“I have no idea if I have the hypothetical and figurative balls to be a Black Panther or actual Rosa Parks… sometimes I don’t even know if I want to keep being alive. But as long as I’m here, and I’m me, I will definitely be intense, ridiculous, passionate, and sometimes hilarious.”

Still, there are characters in the book who are more sensitive toward Morgan’s mental health issues and open-minded about her questioning of religion, Blackness, and her place in the world. Cousins David and Sean Santos fill this role as both love interests and new friends. When David first meets Morgan, he helps her through a panic attack, and they talk about their favorite movies. Both David and Sean are notable for being presented as added emotional support, rather than cure-alls for Morgan’s depression.

Finally, the music references are a fun bonus throughout the book. Although I was only familiar with one or two of the artists, it was nice to see a Black girl coping with her depression through emo music without anyone giving her a hard time about it. Seeing so many different 00’s emo music artists mentioned rang true to my own experiences of my teens and early twenties.

In the end, this book was a heartfelt exploration of identity and mental health. Who Put This Song On? shows that you don’t have to let your mental illness or other people determine who you can be, even if you’re tired of fighting. By questioning what you are taught and forming your own sense of self, you can change your personal potential for the better.

The Afro YA promotes black young adult authors and YA books with black characters, especially those that influence Pennington, an aspiring YA author who believes that black YA readers need diverse books, creators, and stories so that they don’t have to search for their experiences like she did.

Latonya Pennington is a poet and freelance pop culture critic. Their freelance work can also be found at PRIDE, Wear Your Voice magazine, and Black Sci-fi. As a poet, they have been published in Fiyah Lit magazine, Scribes of Nyota, and Argot magazine among others.

Top photo by insung yoon on Unsplash

 

Poetry Month Spotlight: Jessica Mehta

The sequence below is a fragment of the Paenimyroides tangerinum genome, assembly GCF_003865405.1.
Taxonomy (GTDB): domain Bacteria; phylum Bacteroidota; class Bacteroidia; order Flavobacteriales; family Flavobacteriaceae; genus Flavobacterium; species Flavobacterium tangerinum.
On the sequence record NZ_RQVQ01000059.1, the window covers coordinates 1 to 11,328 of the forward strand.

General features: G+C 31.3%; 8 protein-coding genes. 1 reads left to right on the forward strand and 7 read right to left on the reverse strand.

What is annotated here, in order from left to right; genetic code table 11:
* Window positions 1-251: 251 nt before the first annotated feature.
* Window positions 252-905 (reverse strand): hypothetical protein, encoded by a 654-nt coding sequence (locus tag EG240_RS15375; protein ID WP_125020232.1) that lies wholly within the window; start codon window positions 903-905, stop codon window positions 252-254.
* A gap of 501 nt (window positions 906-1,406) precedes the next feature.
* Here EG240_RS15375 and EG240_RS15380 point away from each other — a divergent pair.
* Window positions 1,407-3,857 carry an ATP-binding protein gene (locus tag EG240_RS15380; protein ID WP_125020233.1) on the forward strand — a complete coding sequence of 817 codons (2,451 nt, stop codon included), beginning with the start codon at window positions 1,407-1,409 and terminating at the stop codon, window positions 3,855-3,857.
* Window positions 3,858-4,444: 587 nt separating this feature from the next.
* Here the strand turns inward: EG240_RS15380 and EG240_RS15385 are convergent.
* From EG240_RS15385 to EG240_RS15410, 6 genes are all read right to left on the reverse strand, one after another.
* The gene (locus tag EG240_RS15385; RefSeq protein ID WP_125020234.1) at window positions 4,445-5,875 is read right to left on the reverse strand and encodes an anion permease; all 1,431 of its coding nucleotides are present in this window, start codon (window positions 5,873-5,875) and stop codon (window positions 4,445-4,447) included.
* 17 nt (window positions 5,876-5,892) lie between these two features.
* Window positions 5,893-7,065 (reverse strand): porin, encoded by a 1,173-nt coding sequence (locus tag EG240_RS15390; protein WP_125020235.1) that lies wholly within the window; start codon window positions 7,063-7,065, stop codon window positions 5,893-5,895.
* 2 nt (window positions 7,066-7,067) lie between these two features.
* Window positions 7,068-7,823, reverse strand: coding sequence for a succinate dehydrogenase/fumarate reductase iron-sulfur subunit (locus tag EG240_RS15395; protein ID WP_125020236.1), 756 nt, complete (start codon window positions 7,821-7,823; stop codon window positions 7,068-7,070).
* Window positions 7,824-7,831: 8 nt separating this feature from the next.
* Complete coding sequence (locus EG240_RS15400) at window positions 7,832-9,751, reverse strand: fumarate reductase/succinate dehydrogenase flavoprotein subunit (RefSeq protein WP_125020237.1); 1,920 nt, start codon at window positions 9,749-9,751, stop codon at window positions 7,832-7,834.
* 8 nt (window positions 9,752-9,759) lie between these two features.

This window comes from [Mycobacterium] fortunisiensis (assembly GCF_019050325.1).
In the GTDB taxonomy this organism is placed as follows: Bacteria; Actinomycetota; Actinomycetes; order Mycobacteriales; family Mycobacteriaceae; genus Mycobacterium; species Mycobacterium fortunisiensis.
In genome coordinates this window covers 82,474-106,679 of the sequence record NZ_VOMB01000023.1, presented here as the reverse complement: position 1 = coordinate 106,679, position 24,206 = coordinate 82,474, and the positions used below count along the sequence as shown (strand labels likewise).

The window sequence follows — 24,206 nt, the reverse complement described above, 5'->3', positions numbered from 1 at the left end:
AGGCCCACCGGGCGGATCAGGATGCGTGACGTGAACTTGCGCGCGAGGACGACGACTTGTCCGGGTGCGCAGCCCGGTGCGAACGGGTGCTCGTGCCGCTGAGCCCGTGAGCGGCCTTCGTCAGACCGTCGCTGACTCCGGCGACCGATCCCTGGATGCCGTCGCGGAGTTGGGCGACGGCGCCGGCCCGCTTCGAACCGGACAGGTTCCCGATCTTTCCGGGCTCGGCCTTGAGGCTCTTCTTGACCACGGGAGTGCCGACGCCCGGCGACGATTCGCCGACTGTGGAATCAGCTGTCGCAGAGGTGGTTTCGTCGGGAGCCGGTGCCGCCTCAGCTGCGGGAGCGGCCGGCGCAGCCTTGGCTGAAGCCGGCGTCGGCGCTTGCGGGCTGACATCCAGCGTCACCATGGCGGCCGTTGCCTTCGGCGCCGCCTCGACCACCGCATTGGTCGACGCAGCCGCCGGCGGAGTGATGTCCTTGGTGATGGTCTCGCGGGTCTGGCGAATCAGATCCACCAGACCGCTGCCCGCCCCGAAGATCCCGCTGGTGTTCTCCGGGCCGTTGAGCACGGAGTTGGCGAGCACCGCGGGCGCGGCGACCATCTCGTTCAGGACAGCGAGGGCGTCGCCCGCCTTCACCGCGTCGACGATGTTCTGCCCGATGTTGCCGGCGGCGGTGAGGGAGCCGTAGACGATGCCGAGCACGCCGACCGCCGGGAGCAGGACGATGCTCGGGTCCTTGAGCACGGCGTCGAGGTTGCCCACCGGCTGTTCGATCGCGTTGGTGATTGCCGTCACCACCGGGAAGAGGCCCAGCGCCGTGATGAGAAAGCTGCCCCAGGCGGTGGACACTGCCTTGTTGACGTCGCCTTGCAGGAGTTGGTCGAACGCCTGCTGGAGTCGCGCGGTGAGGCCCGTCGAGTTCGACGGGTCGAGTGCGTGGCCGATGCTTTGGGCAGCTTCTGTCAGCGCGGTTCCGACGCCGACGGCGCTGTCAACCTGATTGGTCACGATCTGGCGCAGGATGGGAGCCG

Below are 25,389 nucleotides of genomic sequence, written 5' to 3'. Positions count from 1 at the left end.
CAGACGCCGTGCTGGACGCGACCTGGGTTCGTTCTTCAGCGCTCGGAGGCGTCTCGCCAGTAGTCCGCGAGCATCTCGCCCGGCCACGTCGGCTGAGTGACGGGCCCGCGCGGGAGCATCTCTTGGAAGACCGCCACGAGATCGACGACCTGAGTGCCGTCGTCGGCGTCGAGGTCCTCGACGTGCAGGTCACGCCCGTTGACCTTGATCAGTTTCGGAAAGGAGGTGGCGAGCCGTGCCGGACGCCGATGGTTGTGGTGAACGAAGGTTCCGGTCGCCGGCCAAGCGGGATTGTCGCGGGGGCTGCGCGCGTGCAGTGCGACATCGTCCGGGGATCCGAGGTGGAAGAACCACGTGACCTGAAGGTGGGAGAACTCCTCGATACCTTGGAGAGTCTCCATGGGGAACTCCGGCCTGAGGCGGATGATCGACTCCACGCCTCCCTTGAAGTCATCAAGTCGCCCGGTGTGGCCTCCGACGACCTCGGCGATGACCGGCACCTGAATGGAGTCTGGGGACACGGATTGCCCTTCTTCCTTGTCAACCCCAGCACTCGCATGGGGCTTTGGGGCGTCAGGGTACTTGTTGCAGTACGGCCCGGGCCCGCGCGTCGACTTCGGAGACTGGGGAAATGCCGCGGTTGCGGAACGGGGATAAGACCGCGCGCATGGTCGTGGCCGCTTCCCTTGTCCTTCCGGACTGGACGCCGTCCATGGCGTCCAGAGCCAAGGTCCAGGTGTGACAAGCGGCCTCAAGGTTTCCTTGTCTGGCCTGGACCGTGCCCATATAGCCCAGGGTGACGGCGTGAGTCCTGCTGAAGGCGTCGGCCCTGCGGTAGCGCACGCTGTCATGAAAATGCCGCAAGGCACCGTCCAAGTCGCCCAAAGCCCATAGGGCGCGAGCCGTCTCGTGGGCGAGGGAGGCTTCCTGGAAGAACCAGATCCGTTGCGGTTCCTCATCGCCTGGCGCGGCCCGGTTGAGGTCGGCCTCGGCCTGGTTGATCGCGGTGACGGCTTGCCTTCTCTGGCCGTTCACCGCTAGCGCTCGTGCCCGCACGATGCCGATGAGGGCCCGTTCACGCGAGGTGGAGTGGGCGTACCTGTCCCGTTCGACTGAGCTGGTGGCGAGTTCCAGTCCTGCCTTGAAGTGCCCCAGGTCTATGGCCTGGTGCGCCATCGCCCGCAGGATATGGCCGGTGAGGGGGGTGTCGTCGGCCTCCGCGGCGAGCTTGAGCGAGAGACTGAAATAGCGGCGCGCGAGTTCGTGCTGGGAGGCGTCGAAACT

Poetry Month Spotlight: Jessica Mehta

Artist Statement


I am a multi-award-winning poet, artist, and performance artist working at the intersection of mixed- and digital-media. As a citizen of the Cherokee Nation, much of my work focuses on space, place, and identity in post-Colonial America and often addresses the vast disparities faced by indigenous people today. Many of my projects also directly address issues that have impacted me personally, such as mass incarceration, alcoholism and drug addiction, homelessness, eating disorders, and the opioid epidemic. One example of this hyper-personal implementation is my curation of an anthology of poetry by incarcerated indigenous women. I am the only person in my family to never be incarcerated, and offering workshops in correctional facilities while providing these women with a platform for their voices was a project stemming from my own experiences of having family members trapped in the nation’s “justice” system.

In the business facet of my life, I own a small writing services company (MehtaFor) which specializes in creating search engine optimization (SEO) rich content. The emphasis of technology in my business life organically spread to my creative and research life in the past decade. Increasingly, I have been utilizing technology in my creative work, such as the creation of a virtual reality (VR) poetry experience with proprietary software that allows users to immerse themselves in indigenous poetry in new, intimate ways.

My interest in VR partially stems from research from the University of Barcelona that suggests embodiment in VR has the capacity to permanently increase a person’s understanding, empathy, and compassion—my hope is that non-Native users who experience poetry in VR may undergo similar results. I also offer poetry in other non-traditional formats, such as in performance art with elements of shibari rope tying using customized measuring tapes to draw attention to eating disorders. Eating disorders are the deadliest, most under-insured, and most under-diagnosed of any mental disorder, and are especially under-treated in non-white communities.

Indigenous audiences are a natural fit for my work, but I know that those who might benefit the most are non-Native. I consider myself an artist and writer first, but hope to also serve as a source to help encourage knowledge-sharing, the opening of discourse, and information exchange beyond indigenous communities. I am constantly working towards making poetry, art, and technology as accessible and engaging as possible. Unfortunately, poetry is often seen as the literature genre which is the most elite, dry, and boring—even though this, of course, is not true. By introducing poetry to audiences in different formats, I aim to create a welcoming opportunity to experience the genre.

For more information on my art, background, and projects, please visit my site at www.jessicamehta.com.

Do You See the Stars?


This is waking up. Remember
when you pressed your thumbs,
thick and unforgiving,
into my eye sockets? Slow as death
until I caved
to the dizzy and you whispered,
accent sticky, dripping in rose syrup,